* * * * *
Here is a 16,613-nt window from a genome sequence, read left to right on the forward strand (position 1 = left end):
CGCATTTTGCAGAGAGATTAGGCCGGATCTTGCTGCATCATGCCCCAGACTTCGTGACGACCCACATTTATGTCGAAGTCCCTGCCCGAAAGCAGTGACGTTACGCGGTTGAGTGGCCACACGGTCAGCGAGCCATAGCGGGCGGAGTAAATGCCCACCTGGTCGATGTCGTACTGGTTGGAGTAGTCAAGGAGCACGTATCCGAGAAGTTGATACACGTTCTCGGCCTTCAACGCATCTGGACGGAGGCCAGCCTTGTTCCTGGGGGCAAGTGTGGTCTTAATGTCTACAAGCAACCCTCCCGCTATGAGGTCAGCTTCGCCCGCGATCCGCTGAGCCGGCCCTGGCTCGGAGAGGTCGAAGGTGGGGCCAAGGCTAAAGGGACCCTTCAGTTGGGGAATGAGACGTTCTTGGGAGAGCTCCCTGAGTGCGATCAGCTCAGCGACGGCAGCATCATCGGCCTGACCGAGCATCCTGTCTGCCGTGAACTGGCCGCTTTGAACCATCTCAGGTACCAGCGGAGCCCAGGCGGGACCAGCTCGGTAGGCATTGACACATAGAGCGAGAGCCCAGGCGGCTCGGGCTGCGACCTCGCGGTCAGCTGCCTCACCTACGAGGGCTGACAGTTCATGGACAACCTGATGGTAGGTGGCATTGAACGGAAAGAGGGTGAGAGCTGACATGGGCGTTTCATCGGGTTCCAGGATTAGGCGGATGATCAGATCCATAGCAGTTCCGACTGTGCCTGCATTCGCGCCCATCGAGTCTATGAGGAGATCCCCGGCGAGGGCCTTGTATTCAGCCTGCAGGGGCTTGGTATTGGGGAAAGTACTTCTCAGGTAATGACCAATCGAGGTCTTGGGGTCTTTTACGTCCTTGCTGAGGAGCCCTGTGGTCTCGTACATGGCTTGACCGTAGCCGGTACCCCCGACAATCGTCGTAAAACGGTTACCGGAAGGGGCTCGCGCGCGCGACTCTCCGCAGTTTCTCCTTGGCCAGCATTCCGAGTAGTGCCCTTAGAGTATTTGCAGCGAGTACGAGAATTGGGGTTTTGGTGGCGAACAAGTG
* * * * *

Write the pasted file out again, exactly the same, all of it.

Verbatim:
Here is a 16,613-nt window from a genome sequence, read left to right on the forward strand (position 1 = left end):
CGCATTTTGCAGAGAGATTAGGCCGGATCTTGCTGCATCATGCCCCAGACTTCGTGACGACCCACATTTATGTCGAAGTCCCTGCCCGAAAGCAGTGACGTTACGCGGTTGAGTGGCCACACGGTCAGCGAGCCATAGCGGGCGGAGTAAATGCCCACCTGGTCGATGTCGTACTGGTTGGAGTAGTCAAGGAGCACGTATCCGAGAAGTTGATACACGTTCTCGGCCTTCAACGCATCTGGACGGAGGCCAGCCTTGTTCCTGGGGGCAAGTGTGGTCTTAATGTCTACAAGCAACCCTCCCGCTATGAGGTCAGCTTCGCCCGCGATCCGCTGAGCCGGCCCTGGCTCGGAGAGGTCGAAGGTGGGGCCAAGGCTAAAGGGACCCTTCAGTTGGGGAATGAGACGTTCTTGGGAGAGCTCCCTGAGTGCGATCAGCTCAGCGACGGCAGCATCATCGGCCTGACCGAGCATCCTGTCTGCCGTGAACTGGCCGCTTTGAACCATCTCAGGTACCAGCGGAGCCCAGGCGGGACCAGCTCGGTAGGCATTGACACATAGAGCGAGAGCCCAGGCGGCTCGGGCTGCGACCTCGCGGTCAGCTGCCTCACCTACGAGGGCTGACAGTTCATGGACAACCTGATGGTAGGTGGCATTGAACGGAAAGAGGGTGAGAGCTGACATGGGCGTTTCATCGGGTTCCAGGATTAGGCGGATGATCAGATCCATAGCAGTTCCGACTGTGCCTGCATTCGCGCCCATCGAGTCTATGAGGAGATCCCCGGCGAGGGCCTTGTATTCAGCCTGCAGGGGCTTGGTATTGGGGAAAGTACTTCTCAGGTAATGACCAATCGAGGTCTTGGGGTCTTTTACGTCCTTGCTGAGGAGCCCTGTGGTCTCGTACATGGCTTGACCGTAGCCGGTACCCCCGACAATCGTCGTAAAACGGTTACCGGAAGGGGCTCGCGCGCGCGACTCTCCGCAGTTTCTCCTTGGCCAGCATTCCGAGTAGTGCCCTTAGAGTATTTGCAGCGAGTACGAGAATTGGGGTTTTGGTGGCGAACAAGTG